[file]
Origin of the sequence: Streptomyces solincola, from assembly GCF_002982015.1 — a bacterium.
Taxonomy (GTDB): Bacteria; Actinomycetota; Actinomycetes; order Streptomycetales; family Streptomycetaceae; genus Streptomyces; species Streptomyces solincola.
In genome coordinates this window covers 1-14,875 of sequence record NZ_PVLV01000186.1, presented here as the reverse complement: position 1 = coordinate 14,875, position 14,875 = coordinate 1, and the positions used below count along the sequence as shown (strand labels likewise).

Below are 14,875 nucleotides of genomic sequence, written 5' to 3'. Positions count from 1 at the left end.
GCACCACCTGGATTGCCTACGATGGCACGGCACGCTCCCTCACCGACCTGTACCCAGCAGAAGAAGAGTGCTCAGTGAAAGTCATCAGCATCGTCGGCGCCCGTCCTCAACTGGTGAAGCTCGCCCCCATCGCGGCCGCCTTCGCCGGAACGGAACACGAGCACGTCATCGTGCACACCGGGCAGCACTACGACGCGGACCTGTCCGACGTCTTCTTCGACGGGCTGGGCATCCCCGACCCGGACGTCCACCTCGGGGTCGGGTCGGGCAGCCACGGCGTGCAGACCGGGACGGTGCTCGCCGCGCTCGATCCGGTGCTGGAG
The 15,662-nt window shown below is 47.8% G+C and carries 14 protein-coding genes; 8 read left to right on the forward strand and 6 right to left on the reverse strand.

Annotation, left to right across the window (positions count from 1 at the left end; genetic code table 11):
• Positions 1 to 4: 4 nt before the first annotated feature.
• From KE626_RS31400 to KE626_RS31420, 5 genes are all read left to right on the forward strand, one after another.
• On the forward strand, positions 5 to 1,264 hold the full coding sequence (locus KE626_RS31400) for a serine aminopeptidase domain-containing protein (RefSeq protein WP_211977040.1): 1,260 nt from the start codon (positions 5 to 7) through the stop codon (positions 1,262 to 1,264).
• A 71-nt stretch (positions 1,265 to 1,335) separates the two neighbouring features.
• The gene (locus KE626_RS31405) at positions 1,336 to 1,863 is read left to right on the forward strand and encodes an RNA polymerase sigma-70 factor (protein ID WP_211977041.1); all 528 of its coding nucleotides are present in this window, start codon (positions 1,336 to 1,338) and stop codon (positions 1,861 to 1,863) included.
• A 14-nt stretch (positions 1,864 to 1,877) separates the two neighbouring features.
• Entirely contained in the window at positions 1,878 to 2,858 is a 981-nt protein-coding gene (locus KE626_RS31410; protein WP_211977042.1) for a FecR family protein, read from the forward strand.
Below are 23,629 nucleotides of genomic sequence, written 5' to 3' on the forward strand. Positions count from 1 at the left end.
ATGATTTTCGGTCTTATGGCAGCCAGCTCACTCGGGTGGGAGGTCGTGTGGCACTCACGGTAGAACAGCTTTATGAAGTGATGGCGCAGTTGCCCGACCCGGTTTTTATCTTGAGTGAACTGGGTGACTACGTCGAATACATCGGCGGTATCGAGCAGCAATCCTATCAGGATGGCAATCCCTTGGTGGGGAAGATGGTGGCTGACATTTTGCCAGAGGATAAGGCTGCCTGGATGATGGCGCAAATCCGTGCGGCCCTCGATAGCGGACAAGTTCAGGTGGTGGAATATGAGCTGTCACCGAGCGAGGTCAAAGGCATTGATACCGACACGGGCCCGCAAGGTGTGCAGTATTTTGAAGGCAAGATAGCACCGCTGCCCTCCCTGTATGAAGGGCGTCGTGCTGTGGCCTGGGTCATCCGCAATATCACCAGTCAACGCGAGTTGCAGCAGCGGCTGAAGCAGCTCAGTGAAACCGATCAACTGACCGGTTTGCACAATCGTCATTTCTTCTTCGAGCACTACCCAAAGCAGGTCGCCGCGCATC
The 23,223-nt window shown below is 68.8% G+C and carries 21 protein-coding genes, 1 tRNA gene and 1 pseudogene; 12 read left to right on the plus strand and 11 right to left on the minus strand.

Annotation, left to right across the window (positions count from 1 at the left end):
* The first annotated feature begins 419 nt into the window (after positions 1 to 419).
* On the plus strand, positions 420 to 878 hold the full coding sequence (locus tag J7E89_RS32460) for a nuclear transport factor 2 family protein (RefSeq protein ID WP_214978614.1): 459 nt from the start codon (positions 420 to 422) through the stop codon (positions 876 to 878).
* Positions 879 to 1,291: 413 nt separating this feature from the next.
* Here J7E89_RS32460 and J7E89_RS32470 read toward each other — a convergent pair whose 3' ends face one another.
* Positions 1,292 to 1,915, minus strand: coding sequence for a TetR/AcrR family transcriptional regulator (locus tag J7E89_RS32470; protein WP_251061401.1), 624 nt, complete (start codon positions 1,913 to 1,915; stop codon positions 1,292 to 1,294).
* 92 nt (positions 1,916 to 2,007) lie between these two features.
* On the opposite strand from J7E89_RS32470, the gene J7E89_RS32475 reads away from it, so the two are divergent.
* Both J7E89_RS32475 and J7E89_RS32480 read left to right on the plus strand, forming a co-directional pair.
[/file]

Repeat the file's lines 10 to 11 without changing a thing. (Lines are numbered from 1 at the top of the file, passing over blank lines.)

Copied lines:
• On the forward strand, positions 5 to 1,264 hold the full coding sequence (locus KE626_RS31400) for a serine aminopeptidase domain-containing protein (RefSeq protein WP_211977040.1): 1,260 nt from the start codon (positions 5 to 7) through the stop codon (positions 1,262 to 1,264).
• A 71-nt stretch (positions 1,265 to 1,335) separates the two neighbouring features.